If a person is looking at retirement, what kind of provisions should he or she make?
I think people are well advised to get into things that have government guarantees. Savings bonds are a terrific investment – at least you won’t lose money on them. CDs that are guaranteed by the FDIC and other accounts that are guaranteed by FDIC, those are safe kinds of things. But some of those things are not very attractive if you are going into an inflationary period that will follow, so be very conservative. But when you see inflation starting to rise, then you want to be in things that are adjusted. And then equities become very good when you have that market. Equities represent ownership. What happens with equity ownership is that the value will continue to increase with inflation in terms of whatever today’s values are, so it helps protect you from inflation.
If I’m going to be facing recession or depression in the next five years, what do I want to do with my mortgage, equities, and savings?
If you can earn more on an after-tax basis with that money than you would have to pay in interest on an after-tax basis, invest in equities or something else. But if you’ve got credit card debt or you’ve got a home equity loan with a high interest rate, the thing to do is put money into paying that off before you it into savings. The money that you put into savings right now I think should be pretty conservatively invested. I think that the amount of fixed income as opposed to equities should be approximately what your age is as a percentage. For example, if you were 70 years old, then you should have 30 percent in equities and your age, in this case, 70 percent, in fixed income, which is things like your CDs or your bonds.
When inflationary times come, how should my investment pattern and my saving pattern change?
My dad always taught me to save 10 percent from my gross income. As I got near retirement, I actually saved more. I don’t think that recommendation holds anymore. I think people have to save more than that – they are not getting the pensions that they used to. The companies have gotten away from pensions, so retirees are relying more on personal savings plans like 401(k)s. Further, there is some great doubt as to whether Social Security benefits will be as great in the future as they are now, which is another reason to try to save more.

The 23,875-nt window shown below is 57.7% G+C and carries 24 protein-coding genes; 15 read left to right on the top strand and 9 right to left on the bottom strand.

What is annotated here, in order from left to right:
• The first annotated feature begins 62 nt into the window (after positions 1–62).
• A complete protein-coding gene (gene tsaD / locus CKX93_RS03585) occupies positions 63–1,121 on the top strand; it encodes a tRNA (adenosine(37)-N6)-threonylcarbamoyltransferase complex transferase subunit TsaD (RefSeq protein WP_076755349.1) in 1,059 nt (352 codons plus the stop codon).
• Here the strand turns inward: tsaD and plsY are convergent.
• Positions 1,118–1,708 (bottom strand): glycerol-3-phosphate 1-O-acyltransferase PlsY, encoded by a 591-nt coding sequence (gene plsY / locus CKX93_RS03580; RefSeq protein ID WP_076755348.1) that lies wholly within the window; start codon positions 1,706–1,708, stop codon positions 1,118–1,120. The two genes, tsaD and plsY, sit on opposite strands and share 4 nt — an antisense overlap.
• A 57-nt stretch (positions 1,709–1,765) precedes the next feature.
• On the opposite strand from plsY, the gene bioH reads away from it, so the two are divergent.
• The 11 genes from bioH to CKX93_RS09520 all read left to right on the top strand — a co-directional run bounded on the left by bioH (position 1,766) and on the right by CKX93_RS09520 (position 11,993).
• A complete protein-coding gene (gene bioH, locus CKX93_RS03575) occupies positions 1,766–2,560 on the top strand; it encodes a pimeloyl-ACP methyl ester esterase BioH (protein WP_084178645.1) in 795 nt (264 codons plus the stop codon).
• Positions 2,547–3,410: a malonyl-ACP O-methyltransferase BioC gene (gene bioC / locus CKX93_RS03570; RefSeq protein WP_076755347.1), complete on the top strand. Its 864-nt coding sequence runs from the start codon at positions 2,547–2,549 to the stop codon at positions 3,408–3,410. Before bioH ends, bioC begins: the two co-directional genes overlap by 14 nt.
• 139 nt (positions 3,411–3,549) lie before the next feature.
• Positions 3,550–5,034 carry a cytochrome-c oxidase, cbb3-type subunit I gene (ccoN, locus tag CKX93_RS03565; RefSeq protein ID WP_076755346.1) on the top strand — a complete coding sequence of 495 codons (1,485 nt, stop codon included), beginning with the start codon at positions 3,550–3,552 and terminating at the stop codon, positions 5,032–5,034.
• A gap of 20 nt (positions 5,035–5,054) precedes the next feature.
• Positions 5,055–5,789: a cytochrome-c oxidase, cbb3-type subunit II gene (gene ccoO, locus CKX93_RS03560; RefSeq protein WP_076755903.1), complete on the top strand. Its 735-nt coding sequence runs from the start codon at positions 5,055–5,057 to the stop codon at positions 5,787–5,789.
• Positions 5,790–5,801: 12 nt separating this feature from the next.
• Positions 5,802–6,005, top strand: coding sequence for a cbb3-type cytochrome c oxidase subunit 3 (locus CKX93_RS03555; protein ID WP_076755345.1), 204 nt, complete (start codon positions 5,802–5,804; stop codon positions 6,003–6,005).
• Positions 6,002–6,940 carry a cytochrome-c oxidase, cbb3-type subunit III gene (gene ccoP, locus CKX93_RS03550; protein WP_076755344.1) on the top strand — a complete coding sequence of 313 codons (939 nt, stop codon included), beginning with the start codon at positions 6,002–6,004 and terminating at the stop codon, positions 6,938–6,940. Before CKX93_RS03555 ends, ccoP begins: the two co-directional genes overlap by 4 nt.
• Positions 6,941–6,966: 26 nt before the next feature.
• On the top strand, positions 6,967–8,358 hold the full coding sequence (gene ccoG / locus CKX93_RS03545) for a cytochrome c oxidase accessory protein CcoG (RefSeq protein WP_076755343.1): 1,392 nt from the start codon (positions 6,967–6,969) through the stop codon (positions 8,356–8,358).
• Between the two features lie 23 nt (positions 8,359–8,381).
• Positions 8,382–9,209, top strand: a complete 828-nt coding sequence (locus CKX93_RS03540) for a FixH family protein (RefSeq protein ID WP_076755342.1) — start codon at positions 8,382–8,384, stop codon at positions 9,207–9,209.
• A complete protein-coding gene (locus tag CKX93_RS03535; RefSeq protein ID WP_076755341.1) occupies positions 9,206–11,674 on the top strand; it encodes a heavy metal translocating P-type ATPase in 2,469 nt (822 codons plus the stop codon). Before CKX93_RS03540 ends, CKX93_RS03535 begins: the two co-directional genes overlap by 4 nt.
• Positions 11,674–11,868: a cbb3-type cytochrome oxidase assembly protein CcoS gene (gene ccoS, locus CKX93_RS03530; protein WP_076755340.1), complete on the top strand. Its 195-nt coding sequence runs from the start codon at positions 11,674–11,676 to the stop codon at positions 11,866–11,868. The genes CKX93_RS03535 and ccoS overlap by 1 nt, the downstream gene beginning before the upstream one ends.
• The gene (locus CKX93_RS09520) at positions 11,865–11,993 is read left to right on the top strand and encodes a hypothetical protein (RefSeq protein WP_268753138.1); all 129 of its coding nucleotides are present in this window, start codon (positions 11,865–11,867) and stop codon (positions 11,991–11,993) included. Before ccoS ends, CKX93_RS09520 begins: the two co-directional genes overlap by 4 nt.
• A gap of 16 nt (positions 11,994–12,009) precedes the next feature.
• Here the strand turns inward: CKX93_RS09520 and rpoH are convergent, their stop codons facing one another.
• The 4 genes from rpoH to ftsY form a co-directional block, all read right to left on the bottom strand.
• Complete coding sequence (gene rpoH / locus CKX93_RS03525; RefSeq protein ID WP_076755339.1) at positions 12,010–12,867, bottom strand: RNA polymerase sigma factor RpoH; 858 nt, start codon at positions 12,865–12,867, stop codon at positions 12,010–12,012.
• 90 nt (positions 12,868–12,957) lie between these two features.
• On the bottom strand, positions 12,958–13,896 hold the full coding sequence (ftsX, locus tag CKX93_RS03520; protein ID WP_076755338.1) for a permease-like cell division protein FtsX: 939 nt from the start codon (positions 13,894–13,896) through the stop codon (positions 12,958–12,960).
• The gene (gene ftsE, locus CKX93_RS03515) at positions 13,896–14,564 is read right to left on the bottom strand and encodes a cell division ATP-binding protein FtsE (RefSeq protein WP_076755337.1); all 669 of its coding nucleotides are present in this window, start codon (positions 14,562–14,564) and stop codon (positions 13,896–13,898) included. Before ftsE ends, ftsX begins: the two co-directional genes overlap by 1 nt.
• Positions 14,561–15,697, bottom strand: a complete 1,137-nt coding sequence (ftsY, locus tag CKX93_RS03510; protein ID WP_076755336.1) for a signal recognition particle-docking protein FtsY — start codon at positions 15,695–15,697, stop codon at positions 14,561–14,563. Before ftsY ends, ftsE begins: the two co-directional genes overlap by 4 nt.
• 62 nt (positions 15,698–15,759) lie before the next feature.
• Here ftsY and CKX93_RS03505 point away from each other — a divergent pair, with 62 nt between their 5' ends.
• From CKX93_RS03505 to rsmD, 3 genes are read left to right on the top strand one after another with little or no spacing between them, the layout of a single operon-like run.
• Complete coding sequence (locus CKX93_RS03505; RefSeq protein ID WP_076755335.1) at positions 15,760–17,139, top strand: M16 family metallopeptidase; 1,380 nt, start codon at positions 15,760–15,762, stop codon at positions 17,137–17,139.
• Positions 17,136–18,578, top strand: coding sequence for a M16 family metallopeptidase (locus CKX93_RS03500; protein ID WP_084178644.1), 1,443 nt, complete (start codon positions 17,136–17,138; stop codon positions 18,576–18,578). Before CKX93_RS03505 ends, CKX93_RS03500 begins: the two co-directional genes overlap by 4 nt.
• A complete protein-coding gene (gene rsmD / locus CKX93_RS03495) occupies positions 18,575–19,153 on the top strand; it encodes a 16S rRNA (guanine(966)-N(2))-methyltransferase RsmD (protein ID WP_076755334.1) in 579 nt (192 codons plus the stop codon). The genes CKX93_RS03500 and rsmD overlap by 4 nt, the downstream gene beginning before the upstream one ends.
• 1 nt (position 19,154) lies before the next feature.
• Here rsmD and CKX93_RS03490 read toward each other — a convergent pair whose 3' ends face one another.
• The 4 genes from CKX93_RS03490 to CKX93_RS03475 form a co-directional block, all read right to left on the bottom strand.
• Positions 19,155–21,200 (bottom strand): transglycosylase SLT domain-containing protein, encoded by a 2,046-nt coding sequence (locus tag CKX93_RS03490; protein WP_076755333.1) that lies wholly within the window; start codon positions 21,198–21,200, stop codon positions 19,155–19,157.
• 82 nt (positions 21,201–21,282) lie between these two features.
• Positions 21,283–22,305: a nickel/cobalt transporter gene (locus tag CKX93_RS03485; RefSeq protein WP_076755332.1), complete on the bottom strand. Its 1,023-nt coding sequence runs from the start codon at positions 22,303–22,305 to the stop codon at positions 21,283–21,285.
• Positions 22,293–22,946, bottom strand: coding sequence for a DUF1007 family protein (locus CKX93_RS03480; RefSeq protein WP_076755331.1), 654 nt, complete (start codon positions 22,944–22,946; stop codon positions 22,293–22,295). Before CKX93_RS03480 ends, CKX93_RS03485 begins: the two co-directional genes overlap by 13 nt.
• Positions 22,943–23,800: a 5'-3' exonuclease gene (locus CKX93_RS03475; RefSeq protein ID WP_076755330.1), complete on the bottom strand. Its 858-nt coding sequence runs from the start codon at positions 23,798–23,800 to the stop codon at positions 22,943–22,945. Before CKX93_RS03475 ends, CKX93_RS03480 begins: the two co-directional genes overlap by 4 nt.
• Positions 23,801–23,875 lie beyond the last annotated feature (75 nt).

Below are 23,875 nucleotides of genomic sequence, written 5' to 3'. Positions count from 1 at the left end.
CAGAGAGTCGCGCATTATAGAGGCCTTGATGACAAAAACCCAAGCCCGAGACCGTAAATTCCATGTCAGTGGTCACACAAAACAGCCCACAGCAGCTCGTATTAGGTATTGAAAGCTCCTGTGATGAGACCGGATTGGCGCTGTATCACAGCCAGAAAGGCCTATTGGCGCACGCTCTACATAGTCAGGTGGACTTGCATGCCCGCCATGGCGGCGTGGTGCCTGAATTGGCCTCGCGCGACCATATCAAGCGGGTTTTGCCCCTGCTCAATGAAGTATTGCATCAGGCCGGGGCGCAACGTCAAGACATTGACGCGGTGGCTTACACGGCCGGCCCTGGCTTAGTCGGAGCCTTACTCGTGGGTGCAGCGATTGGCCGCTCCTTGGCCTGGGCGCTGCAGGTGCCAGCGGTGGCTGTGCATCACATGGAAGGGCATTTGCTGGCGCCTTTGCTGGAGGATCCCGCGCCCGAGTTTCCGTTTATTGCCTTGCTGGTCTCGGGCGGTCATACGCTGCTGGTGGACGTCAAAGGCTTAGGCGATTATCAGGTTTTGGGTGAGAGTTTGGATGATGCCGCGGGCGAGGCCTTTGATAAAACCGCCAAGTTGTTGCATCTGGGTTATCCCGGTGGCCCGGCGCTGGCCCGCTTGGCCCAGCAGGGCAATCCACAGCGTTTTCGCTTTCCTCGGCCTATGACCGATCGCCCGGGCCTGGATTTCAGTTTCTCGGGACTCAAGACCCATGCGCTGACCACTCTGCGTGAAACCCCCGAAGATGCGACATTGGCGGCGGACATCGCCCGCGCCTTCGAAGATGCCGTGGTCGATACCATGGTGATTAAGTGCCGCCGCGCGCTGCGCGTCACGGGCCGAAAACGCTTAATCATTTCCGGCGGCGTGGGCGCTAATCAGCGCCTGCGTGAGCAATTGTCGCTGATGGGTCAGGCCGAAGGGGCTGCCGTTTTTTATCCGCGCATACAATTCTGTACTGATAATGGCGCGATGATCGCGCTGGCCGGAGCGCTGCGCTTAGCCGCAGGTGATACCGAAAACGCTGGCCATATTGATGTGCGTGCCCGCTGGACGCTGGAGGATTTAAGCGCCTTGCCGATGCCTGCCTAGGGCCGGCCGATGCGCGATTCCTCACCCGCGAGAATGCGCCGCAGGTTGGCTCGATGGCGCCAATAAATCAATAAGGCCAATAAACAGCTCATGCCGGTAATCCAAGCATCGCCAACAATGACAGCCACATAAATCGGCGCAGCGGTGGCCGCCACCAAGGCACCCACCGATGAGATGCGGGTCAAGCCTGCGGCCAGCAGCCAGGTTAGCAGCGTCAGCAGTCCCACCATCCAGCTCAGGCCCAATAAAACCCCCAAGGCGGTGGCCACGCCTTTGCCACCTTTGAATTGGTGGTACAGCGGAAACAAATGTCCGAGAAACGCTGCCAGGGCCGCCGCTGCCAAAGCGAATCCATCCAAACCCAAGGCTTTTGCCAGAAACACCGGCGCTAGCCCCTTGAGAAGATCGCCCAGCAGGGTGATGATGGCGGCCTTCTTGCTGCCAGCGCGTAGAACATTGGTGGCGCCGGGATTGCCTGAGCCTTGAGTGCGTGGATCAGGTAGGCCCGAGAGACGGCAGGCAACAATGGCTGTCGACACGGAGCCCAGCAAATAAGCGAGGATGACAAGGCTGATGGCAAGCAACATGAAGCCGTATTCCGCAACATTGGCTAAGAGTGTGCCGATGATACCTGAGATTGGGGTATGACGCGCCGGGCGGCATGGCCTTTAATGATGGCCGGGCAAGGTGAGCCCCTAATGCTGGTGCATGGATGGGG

Are people going to be able to continue to retire at age 62?
It is my view that there is no way that people can continue to retire very early. I get a lot of requests from people who are in their 50s and they would like to retire. They want to know what to do now that their savings have gone down so much, and I have to tell them, “You just plain don’t have enough. You are going to have work a lot, lot longer, and you are going to have to save a large part of that income.” I think we are going to see a lot of people working until they are 70, but the problem there is whether they will be able to maintain the skills or will continue to have the physical capacity to do it. If they lose their job, can they offer enough attractive characteristics to a new employer that they will be able to get that job, or can they replace someone who is younger? We are going to see a lot more people that are in the elderly classification that are going to have difficulty finding employment. I think it is important to keep up multiple skills, and keep yourself in good physical shape and good mental shape.
What are some of the problems you see looming on the horizon for our society?
One is the aging of the population. Older people require more health care—their expenses are higher and so things like Medicare are going to continue to require more and more funds to be able to support them as the population ages.
Another element that is coming together right now is the huge amount of debt that we have on the federal, state, and local scenes. The federal debt is going to be approaching $12 trillion very shortly, and that’s very painful in terms of future taxes.